Prom-Time Fairy Godmothers
A Cinderella story
Prom is a signature event in any high schooler’s life. For many, that means dress shopping and all the decisions that come along with that – strapless or off the shoulder, what color, which accessories? But, imagine a girl not being able to attend because of financial constraints.
Now, there is a place for these high-schoolers to turn to thanks to a charity started in Wilmington by ALLISON BARRETT CARTER called CINDERELLA’S CLOSET. Carter had been involved with a chapter of the organization while living in Chapel Hill, and after relocating to Wilmington, jumped on the chance to bring one here.
“I decided to go for it,” Carter says. “And, I was ready to give back to my community and discover Wilmington at large.”
Cinderella’s Closet functions as a mission through Grace United Methodist Church, which Carter attends. Once Carter was given the green light to start the local effort, Cinderella’s Closet took off.
The group works like this: Two times during the spring season (March 30 and April 13 this year) ahead of prom time, dressing rooms, racks of dresses, shoes, and accessories fill the entire second floor of the church. The girls shop for their dresses with volunteers, or “fairy godmothers” as they are called, and embark on their journey to becoming belles of the ball. The group receives the dresses and accessories as donations from consignment shops, the community, and through various drives.
Juniors and seniors in New Hanover County Schools are eligible for the event, and their names are passed on to Cinderella’s Closet from guidance counselors and social workers.
Once a girl walks into the “closet,” she is immersed into a world with the simple goal of making her prom day amazing and memorable.
“But, also the focus of the charity is to make these girls feel special and surround them with love and support,” says Carter.
The “fairy godmothers” do more than just help the teens shop.
“You get to know the girl and bond with them. They talk about their future plans and dreams,” Carter says.
One such “godmother,” SAMANTHA CAMPBELL , has been volunteering for three years and sees the experience as something uniquely special and rewarding.
“The experience is really like no other,” she says. “To see the girls so happy when they find the dress brings a feeling of pure joy and excitement.”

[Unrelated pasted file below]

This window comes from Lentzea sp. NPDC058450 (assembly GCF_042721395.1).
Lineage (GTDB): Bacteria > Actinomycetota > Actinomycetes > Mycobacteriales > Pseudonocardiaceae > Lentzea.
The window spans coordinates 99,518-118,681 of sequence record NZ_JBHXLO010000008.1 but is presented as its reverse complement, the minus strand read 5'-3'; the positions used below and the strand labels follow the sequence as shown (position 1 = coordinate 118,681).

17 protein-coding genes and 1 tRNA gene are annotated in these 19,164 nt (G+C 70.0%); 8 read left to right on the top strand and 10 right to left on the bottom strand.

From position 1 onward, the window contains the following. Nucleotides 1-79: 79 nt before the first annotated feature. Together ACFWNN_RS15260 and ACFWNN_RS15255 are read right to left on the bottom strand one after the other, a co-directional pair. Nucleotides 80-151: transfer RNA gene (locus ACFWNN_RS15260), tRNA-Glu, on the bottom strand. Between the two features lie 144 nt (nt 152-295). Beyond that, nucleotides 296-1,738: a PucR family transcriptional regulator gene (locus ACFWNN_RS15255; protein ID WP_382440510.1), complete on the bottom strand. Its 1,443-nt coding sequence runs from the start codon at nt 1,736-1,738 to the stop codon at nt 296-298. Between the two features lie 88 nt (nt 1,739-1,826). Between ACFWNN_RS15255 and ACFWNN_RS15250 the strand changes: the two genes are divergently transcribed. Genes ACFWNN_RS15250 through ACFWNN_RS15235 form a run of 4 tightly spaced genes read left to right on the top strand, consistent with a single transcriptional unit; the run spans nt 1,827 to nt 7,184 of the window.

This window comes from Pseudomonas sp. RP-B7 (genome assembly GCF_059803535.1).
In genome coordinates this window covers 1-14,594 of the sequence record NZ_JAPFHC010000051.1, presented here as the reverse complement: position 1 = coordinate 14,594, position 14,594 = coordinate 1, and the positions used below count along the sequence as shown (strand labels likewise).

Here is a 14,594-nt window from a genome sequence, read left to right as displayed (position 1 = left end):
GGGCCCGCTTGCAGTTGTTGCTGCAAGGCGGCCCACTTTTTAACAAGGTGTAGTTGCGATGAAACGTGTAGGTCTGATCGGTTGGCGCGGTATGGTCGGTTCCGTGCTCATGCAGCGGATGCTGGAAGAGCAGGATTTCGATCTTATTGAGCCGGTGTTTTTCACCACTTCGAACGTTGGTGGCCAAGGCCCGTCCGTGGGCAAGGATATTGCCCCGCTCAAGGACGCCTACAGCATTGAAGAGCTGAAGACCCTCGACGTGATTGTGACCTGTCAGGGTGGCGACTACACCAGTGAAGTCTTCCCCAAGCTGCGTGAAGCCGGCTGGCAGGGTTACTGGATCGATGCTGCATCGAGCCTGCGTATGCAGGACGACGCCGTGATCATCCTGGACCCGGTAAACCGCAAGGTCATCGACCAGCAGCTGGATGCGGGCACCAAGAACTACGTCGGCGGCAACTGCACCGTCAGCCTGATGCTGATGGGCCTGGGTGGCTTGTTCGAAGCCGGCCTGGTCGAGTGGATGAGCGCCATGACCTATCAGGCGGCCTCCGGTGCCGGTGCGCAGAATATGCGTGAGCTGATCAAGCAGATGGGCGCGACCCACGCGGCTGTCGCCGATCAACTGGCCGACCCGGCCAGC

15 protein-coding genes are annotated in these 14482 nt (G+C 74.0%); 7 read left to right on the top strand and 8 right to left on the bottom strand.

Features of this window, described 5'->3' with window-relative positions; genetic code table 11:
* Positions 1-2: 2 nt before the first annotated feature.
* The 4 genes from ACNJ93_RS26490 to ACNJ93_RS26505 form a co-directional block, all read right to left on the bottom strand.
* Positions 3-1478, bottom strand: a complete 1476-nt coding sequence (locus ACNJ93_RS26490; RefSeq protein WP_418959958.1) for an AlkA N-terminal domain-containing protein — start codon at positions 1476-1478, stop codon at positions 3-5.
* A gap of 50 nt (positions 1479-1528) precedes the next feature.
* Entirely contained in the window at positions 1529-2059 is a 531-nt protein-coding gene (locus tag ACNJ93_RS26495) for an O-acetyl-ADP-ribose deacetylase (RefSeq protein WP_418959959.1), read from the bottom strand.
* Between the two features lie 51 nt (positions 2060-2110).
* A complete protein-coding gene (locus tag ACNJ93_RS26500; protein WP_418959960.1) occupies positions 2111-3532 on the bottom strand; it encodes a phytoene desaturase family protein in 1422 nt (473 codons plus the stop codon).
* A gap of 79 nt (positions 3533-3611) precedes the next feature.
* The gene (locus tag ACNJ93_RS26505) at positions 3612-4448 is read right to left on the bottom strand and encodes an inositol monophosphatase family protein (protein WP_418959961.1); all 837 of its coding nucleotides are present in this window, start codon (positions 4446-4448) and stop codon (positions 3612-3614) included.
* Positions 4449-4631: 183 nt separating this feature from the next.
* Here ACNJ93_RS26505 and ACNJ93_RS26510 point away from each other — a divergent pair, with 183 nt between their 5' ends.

Even with donations coming in, Cinderella’s Closet plans fundraisers to buy extra inventory.
“Right now, we have about 1,500 dresses, but we can’t rely solely on that,” says HOPE INMAN , chair of this year’s event season. “For example, we are always on the lookout for certain sizes, and we hope to raise money to purchase what we lack.”
“Our hope is the fundraisers enable us to dedicate a special day to these girls in which they feel like princesses with all attention on them,” Inman adds.
Her desire is to make sure each girl walks out with exactly what she wants and the perfect dress. And, Inman means that literally.
There are seamstresses on hand to tailor each dress for each girl, ensuring not only the perfect dress but also the perfect fit. And, to top it off, the girls get to keep their items.
JULIE CROW , fundraising chair, couldn’t resist the need to help with Cinderella’s Closet, now in its third year locally. She was drawn to helping out and the impact it could have.
“I remember going to my prom, putting on a fancy dress, having my hair done, taking pictures, and feeling confident,” she says. “That is what we want for these girls, and why I joined. I want those same experiences and feelings for them.”
Crow planned this year’s fundraising event, coming up this month, and is looking forward to the charity’s biggest fundraiser to date.
“We came up with an idea that was connected to Cinderella’s Closet: prom,” she says. “Why not have a prom for adults? It will be a night of seeing friends dressed up (no matter the decade) and dancing to some throwback songs.”
If past years are any indication, then Cinderella’s Closet is set once again to create a magical evening for some local high-school girls.
“Our first year saw thirty girls, and our second, eighty girls. And, we are anticipating even more this go-round,” Inman says.
“It is indeed an experience you never forget, especially when the girls and their moms cry,” Carter says. “It is such a good feeling.”
Once Upon a Prom Fundraiser
7-11 p.m. | Saturday, February 9
Brooklyn Arts Center,
To view more of photographer Kevin Kleitches work, go to kevintitusphoto.com.
Want more WILMA? Click here to sign up for our WILMA newsletters and announcements.